The sweet scent of her hair brushes across my cheek as I pull her toward me. She is shorter than I. Her hair much lighter, and her eyes much brighter; still there is no denying she is a part of me, and I a part of her.
As we hug, I ask, “Are you happy?”
Her quick reply, “Yes, very happy.”
My butterfly was back in my arms.
When I placed my little butterfly for adoption, I knew there was a chance I would never see her again. I often hoped that we would have a reunion and hearts would be mended, and my mind would be set at ease. I never truly allowed myself to visualize this meeting, for I knew better. I prepared my three children that we may never meet her, and they too kept wishing, hesitantly. Every birthday, we sang, and blew out candles, without her.
When my daughter came to me, during her dance rehearsal, and said, “Mom, that girl standing in the hallway, looks just like your butterfly,” I nodded, as I had heard this many times before. But this time felt different. This time, as I turned around to see this lookalike, I felt a tug in my heart and thought, it could be her.
I caught the eye of her dad, and quickly turned back to my daughter shouting, “It is her! That is our butterfly!”
Seventeen years had passed since I looked into those bright eyes and smelled that sweet scent. The world stopped, nothing else moved, no other breath exhaled except hers and mine. Two beacons that had been calling to each other for years had finally found one another. My heart filled to the brim, pouring out unconditional love to the floor below us, and creeping up the walls all around us. There was enough love for the whole world to feel and take. As I held her in my arms, I felt complete. I felt whole.
We talked, embraced, talked more, and stared at each other, shockingly, noticing our common traits, dislikes, and likes. It was surreal, indescribable and fulfilling. We sat on a bench, taking pictures and videos. I texted my husband a picture of the two of us, with no words. His reply, what? I replied, it is her. The pull toward her was stronger than anything I have ever felt before. We held each other’s hands. We leaned into each other as we talked.
As she spoke, I felt nothing but pride. What a beautiful young woman she had become. What a miracle she was! I felt pride in myself. I carried her for nine months, experienced a painful delivery, and even more painful goodbye. I had been grieving for seventeen years. Every day I questioned why I placed her for adoption. Every day I questioned my motives. Every day I questioned my heart. I questioned everything, but as she sat next to me, I questioned nothing.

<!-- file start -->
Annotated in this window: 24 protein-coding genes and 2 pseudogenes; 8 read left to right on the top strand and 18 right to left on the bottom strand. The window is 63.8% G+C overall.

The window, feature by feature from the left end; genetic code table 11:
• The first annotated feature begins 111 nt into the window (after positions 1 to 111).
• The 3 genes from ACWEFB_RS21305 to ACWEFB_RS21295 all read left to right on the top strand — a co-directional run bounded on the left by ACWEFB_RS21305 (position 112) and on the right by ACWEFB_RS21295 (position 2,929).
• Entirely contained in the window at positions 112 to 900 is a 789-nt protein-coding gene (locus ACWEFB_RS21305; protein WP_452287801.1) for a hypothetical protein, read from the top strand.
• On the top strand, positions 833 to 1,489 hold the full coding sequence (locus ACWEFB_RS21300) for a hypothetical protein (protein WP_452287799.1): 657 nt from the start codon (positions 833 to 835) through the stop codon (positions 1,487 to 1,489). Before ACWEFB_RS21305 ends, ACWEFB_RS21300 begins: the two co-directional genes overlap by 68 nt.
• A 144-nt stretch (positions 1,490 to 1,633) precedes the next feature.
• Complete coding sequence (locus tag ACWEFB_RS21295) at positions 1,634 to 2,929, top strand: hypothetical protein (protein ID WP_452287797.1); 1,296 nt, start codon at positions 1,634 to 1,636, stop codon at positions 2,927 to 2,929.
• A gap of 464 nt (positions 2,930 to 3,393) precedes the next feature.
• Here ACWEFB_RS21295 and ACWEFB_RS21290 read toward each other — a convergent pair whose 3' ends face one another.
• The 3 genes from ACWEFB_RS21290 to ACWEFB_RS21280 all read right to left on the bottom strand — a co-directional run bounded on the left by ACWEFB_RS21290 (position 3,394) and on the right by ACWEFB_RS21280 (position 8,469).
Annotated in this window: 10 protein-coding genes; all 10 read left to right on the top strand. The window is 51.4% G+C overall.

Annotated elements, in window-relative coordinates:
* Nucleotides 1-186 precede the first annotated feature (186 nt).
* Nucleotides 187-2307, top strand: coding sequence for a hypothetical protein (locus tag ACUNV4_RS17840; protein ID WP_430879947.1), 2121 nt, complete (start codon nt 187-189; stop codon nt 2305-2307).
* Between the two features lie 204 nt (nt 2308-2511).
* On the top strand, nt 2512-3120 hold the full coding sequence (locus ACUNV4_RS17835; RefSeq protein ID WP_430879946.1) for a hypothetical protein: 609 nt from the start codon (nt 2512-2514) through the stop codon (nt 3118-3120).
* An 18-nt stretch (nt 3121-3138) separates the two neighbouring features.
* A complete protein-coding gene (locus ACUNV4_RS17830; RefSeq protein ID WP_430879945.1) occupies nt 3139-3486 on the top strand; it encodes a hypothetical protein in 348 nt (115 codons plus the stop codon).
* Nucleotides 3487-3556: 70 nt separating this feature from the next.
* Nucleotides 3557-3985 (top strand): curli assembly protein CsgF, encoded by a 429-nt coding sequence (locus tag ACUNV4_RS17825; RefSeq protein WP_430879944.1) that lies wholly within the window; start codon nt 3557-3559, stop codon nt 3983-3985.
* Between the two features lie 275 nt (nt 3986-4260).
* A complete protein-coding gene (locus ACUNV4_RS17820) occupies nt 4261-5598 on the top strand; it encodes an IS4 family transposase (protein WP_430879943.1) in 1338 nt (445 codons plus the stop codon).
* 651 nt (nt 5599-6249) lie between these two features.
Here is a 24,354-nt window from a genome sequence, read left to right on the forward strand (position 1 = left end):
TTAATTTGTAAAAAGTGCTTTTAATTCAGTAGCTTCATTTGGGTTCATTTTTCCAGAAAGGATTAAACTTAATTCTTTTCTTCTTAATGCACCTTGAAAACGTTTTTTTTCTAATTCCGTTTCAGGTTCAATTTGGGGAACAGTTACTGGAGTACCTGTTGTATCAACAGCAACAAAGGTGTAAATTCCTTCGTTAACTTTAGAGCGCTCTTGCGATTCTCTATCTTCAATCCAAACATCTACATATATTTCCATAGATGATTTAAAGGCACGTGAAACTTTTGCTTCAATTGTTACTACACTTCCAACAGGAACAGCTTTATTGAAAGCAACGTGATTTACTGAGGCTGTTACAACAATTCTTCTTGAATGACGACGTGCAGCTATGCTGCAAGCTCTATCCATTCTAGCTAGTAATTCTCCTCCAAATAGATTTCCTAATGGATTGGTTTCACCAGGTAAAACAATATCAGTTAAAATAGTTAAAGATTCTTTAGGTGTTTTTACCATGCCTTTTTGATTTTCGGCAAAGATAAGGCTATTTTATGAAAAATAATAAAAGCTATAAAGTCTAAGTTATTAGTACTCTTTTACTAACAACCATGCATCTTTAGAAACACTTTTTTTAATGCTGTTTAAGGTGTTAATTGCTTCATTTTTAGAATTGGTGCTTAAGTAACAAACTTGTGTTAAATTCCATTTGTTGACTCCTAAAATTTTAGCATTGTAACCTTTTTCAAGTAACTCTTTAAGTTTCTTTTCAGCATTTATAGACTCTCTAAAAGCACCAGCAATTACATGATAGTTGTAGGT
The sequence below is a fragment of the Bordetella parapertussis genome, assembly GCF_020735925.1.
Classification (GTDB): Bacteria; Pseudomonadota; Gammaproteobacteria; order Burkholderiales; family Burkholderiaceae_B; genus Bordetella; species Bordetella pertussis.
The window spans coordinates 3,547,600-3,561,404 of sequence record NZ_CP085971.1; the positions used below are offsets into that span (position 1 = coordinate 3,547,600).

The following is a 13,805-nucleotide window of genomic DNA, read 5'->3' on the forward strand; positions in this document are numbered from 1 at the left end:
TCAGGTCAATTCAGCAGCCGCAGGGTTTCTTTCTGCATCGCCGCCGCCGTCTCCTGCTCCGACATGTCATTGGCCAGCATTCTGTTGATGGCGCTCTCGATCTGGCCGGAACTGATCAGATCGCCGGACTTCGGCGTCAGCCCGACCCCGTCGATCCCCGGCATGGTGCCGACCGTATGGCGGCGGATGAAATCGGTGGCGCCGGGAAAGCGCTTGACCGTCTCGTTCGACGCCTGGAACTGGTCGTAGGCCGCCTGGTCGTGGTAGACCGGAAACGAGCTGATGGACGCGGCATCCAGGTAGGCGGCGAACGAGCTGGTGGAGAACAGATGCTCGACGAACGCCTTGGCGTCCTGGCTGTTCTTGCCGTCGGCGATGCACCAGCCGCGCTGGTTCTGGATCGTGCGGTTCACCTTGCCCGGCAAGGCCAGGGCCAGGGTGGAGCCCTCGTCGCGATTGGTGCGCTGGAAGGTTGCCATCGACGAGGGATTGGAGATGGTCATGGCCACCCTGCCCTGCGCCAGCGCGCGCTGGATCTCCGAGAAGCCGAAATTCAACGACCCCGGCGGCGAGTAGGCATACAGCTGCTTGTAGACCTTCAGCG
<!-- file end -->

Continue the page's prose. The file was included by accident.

She was here, in my arms, and nothing else mattered.
Placing my little butterfly for adoption changed the course of my life. It seeped positive and negative emotions into every relationship I had after that. It haunted me with the nasty grip of grief and changed the way I showed my love to those around me. One thing remained my goal, after all of this time, and that was to become someone my little butterfly would be proud of. A birth mother she would long to know. A birth mother that she could announce and introduce without hesitation. As we said goodbye, again, I knew I had reached my goal. My little butterfly was proud of me, and I of her. We hugged for the hundredth time as I said, “Be a good girl. I love you.” The same words I had spoken to her when she was just four days old. Tears dripped down my face as the shock wore off. I watched her walk down the hall, turning the corner to the parking lot, and out of sight.
My heart is full!
As a public speaker and birth mother, Gina has engaged audiences at adoption conferences and birth mother retreats nationwide. After placing her baby for adoption in the fall of 2000, she founded Birth Mother Baskets, a non-profit organization focused on providing emotional support to birth mothers post-placement.
After 14 years of running Birth Mother Baskets, Gina stepped away to pursue a career as a Creative Arts Manager. A severe concussion in 2016 led Gina back to rediscover her real passion for writing and adoption. She has been working on her adoption memoir since that time.
Her writing has been featured on America Adopts, Adoption Today, American Adoptions, Adoption.com, AdoptionLife.org, and CAIRS News Room. Gina has received the UAC Community Excellence Award for outstanding contributions to adoption in Utah.
Gina currently works as a content writer, blogger, and birth mother advocate for CAIRS Solutions. She lives in Utah with her husband and three children. You can read her independent work at ginacrotts.com and follow her on Instagram at @ginacrottswriter.